no makeup selfie
Since the dawn of social media, citizens of the social space have been exposed to an ever-increasing number of causes and movements. This in turn has helped to propagate the notion of 'slacktivism', the perception - arguably the delusion - that you can effect change without really doing anything at all.
Luisa Zissman has finally joined the likes of Helen Flanagan and Michelle Keegan as one of the celebs to share a #NoMakeUpSelfie
In a world where everyone is so busy and constantly on the go, it's very rare that we get to stop and think about the things that are important to us. Last week, it was refreshing to see a campaign which cut through the noise and saw people come together to take action for a very worthy cause.
Tell me I'm overreacting if you want, but I'm not a fan of any trend that makes people feel worse about their body image, no matter how much money it raises. Let's stop selling out our sisters and disregarding their thoughts and feelings, and instead start doing something productive to raise awareness.
As we now know, the #nomakeupselfie originally started in solidarity to actress Kim Novak who was shamed by commentators for her looks. Entirely separate from cancer and from charity, it remained a brazen, slightly chipped middle finger to our image obsessed world.
A victim of a vicious nightclub attack has used the #nomakeupselfie trend to raise thousands of pounds for a rape crisis
Michelle Keegan has defended herself on Twitter after critics claimed she had lied about not wearing makeup in a recent selfie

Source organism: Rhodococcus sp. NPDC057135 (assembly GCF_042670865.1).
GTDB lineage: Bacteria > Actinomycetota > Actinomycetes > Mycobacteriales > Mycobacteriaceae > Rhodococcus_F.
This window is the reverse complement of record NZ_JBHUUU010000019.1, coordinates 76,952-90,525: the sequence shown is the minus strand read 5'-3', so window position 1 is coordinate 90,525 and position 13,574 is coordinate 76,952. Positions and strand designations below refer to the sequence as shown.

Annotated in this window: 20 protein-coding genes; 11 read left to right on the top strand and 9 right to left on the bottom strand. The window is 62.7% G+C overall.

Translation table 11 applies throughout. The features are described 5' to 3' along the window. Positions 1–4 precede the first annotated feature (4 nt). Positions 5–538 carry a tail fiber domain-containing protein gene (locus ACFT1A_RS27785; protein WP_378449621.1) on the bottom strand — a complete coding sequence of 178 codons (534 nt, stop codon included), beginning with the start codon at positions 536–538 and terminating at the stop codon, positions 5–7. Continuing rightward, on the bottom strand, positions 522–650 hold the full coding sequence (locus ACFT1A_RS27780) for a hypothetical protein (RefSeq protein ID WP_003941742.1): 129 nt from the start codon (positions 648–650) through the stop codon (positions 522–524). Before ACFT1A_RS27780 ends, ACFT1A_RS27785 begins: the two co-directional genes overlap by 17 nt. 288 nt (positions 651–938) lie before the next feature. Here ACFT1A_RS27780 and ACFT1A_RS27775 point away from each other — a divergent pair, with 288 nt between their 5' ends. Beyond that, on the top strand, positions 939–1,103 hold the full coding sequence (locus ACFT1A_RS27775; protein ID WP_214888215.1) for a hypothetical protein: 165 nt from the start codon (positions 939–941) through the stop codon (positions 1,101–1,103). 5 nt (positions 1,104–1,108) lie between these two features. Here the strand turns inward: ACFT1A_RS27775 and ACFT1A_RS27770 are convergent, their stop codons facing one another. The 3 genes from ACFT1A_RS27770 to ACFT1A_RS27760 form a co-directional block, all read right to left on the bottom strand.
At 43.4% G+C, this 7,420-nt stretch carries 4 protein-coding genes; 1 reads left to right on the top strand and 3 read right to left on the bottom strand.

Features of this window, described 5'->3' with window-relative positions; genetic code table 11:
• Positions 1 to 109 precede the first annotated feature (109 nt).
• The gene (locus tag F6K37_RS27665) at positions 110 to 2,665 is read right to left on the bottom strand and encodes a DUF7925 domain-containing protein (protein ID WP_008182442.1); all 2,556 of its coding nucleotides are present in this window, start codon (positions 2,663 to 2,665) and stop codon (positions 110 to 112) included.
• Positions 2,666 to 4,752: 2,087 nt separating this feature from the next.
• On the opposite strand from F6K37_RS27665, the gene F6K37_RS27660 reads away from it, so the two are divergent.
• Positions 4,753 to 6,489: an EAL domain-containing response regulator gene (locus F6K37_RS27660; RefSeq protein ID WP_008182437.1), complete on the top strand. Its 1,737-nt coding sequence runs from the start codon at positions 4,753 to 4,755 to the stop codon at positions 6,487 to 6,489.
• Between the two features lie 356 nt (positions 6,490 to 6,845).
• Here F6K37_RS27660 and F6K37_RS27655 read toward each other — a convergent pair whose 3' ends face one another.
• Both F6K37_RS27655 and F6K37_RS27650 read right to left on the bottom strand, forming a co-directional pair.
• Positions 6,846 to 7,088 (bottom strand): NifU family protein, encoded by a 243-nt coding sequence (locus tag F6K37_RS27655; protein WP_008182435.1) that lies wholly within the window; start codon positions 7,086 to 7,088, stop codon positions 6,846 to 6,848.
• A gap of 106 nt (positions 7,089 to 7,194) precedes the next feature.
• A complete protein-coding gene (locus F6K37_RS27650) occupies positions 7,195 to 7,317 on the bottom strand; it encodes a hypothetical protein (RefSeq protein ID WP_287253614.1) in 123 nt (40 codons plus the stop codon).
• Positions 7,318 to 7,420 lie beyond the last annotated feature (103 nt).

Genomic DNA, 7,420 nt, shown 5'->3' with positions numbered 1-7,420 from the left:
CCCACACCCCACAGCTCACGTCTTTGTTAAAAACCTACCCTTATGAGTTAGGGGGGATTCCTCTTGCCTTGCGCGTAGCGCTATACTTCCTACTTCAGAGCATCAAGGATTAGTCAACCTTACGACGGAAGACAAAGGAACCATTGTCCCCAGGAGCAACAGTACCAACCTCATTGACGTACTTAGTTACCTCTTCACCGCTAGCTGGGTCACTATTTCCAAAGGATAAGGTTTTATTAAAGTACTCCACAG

What do you think the opposite sex finds attractive in you? If you're a guy, do you think that women prefer bulging muscles and washboard abs? Or, if you're a woman, maybe you think men prefer skinny girls, like the ones we see on the catwalk? If so, you're likely mistaken.
Today, we're leading with Aaron Eccles, head of social media of Cancer Research and how they turned around a meme that wasn't even theirs and have raised £8m so far off the back of it. We've then got comedy legend Ruby Wax with a fantastic post on how to use mindfulness as an internal weathervane to predict depression...
When the selfies first started appearing in our Cancer Research UK newsfeeds, a few of our supporters got in touch on Facebook and Twitter to ask if we'd started the campaign. We tweeted that it wasn't ours but that we appreciated the sentiment, and we directed people to our website if they wanted to get involved with our work to beat cancer sooner. Less than 12 hours later, we'd been retweeted hundreds of times and we were seeing more and more selfies appearing from people saying they were doing it for us. We knew we needed to act fast so we took a picture of a team member without makeup holding a sign with our text to donate code.